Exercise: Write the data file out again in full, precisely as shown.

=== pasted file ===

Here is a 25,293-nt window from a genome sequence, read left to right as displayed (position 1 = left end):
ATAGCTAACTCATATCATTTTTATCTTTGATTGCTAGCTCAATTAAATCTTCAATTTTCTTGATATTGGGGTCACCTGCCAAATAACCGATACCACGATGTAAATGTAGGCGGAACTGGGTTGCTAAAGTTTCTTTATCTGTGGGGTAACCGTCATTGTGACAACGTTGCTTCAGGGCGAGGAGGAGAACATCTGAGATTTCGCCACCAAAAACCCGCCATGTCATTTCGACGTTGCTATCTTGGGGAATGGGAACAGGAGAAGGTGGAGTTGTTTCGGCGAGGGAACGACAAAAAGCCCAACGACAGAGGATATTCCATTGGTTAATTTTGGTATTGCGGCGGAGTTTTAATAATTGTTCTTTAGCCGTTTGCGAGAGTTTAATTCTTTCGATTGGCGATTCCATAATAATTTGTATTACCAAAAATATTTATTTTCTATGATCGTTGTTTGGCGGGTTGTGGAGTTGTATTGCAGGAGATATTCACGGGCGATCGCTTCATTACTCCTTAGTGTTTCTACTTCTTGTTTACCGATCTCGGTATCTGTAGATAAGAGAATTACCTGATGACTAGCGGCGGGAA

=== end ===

Here is a 25,293-nt window from a genome sequence, read left to right as displayed (position 1 = left end):
ATAGCTAACTCATATCATTTTTATCTTTGATTGCTAGCTCAATTAAATCTTCAATTTTCTTGATATTGGGGTCACCTGCCAAATAACCGATACCACGATGTAAATGTAGGCGGAACTGGGTTGCTAAAGTTTCTTTATCTGTGGGGTAACCGTCATTGTGACAACGTTGCTTCAGGGCGAGGAGGAGAACATCTGAGATTTCGCCACCAAAAACCCGCCATGTCATTTCGACGTTGCTATCTTGGGGAATGGGAACAGGAGAAGGTGGAGTTGTTTCGGCGAGGGAACGACAAAAAGCCCAACGACAGAGGATATTCCATTGGTTAATTTTGGTATTGCGGCGGAGTTTTAATAATTGTTCTTTAGCCGTTTGCGAGAGTTTAATTCTTTCGATTGGCGATTCCATAATAATTTGTATTACCAAAAATATTTATTTTCTATGATCGTTGTTTGGCGGGTTGTGGAGTTGTATTGCAGGAGATATTCACGGGCGATCGCTTCATTACTCCTTAGTGTTTCTACTTCTTGTTTACCGATCTCGGTATCTGTAGATAAGAGAATTACCTGATGACTAGCGGCGGGAA